The State Bank of India was the first Indian Bank to open an office in the state of New South Wales and in the state of Victoria. The growth of SBI in Australia will assist the growing trade and investment relations between Australia and India and is the outcome of the Australia India Strategy and shared future.
Q. What are your next steps to ensure you continue to grow and develop as a leader?
What are leadership skills – does being an effective leader mean never making mistakes? Even the most powerful, inspiring leaders make mistakes. When you recognize an error, admit it openly and take action to correct it. Be open about your failures; discuss them with yourself and with your team. Learn from them. Ask yourself and your team, How can I avoid making this mistake in the future? No one wants to seek counsel from someone who doesn’t care about the topic as much or more than they do. Passion is effort; passion is exertion. Passion is never giving up. Without it, you cease innovating and stagnate. People respect someone who walks the walk.
Meet the leader behind the success of State Bank of India-Australia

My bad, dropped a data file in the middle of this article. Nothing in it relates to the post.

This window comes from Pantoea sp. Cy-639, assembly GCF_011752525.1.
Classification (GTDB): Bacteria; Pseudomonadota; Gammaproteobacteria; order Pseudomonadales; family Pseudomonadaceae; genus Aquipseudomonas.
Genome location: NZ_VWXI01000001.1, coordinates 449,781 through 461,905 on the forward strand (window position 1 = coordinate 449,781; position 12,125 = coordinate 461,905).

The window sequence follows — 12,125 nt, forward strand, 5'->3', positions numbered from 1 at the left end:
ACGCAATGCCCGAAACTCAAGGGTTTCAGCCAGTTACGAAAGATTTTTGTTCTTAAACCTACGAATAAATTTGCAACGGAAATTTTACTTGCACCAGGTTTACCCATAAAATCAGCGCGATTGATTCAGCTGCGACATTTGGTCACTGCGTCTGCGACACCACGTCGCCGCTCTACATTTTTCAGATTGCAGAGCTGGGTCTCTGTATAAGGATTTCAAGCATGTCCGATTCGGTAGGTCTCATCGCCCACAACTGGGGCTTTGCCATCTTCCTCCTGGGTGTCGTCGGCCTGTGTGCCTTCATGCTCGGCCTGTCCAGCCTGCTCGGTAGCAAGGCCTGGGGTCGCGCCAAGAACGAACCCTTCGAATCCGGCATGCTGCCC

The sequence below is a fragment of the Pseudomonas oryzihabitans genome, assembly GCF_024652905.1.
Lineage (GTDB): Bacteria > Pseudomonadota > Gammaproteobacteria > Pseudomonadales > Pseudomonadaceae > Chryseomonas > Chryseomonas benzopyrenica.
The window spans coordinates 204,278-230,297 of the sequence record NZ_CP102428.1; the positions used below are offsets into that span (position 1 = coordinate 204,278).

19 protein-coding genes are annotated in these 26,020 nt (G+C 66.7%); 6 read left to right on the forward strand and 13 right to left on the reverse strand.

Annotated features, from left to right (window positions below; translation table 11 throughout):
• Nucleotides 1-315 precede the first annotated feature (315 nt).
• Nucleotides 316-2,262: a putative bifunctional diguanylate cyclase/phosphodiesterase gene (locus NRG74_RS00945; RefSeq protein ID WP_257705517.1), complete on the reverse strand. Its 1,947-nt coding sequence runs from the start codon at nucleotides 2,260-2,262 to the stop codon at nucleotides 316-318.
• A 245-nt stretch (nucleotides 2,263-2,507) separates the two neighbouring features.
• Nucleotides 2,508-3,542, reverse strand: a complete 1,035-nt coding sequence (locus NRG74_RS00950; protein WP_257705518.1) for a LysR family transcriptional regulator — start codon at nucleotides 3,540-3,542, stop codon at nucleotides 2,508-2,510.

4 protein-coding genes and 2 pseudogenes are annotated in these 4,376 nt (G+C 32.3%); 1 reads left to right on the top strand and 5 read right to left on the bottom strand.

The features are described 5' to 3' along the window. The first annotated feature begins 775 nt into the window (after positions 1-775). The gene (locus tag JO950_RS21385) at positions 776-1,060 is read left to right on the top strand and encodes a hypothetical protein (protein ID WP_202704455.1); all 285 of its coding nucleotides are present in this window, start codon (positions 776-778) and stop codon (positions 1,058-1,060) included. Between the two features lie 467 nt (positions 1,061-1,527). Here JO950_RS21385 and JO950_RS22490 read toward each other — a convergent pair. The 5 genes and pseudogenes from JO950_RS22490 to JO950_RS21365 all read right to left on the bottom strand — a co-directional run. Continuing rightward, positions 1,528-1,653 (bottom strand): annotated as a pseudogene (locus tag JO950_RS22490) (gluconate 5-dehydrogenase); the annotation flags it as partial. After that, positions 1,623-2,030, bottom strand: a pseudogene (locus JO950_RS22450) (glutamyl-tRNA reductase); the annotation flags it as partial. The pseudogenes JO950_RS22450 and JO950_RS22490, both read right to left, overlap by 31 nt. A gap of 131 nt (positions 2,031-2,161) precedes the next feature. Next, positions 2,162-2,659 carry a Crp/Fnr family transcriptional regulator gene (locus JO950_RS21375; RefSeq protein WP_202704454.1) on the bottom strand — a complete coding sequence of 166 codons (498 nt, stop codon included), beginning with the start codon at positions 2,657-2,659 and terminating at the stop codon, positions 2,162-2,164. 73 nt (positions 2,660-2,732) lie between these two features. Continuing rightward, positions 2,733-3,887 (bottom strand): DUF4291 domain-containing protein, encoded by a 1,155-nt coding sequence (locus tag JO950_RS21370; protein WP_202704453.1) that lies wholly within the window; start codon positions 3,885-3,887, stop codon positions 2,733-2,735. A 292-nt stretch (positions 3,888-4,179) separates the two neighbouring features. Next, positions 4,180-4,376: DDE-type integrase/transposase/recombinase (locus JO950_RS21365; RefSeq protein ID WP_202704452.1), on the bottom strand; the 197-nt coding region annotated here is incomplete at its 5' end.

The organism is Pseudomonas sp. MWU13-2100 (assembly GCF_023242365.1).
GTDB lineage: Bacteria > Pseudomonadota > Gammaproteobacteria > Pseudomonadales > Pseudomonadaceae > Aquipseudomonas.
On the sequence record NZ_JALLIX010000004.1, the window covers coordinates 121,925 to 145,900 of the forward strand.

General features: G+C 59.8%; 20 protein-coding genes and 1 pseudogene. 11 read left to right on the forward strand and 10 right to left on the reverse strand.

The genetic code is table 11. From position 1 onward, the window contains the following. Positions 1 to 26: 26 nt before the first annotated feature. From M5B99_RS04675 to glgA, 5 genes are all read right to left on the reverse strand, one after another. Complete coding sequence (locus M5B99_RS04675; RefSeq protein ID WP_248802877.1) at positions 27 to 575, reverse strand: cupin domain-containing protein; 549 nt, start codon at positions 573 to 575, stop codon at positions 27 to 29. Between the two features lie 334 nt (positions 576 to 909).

Mr. Pranay Kumar, CEO has been working with State Bank of India for more than two decades. Pranay received an Executive MBA with a focus on international finance from S.P. Jain Institute of Management & Research and completed the Program on Mergers & Acquisition at the Indian Institute of Management, Ahmedabad, India. He is a Certified Financial Crime Specialist and an alumnus of the Harvard Business Club in Australia. Pranay Kumar is National Chair of Financial Services of Australia India Business Council. He extends Strategic Advisory services to Volt Bank, a neo-Bank in Australian Banking space. Over the past 20 years, Pranay Kumar has established his position as a robust and dependable leader of Australian operation of the State Bank of India while working tirelessly to form, enhance, and define the company’s brand across Australia. Previously working within SBI, he has filled multiple roles within the organization, working his way to the Senior Position. He now holds the title of CEO of the Australian Branch of SBI, responsible for ensuring its success in corporate finance, wholesale banking, project financing, deal structuring, and most importantly adding value to the customer service.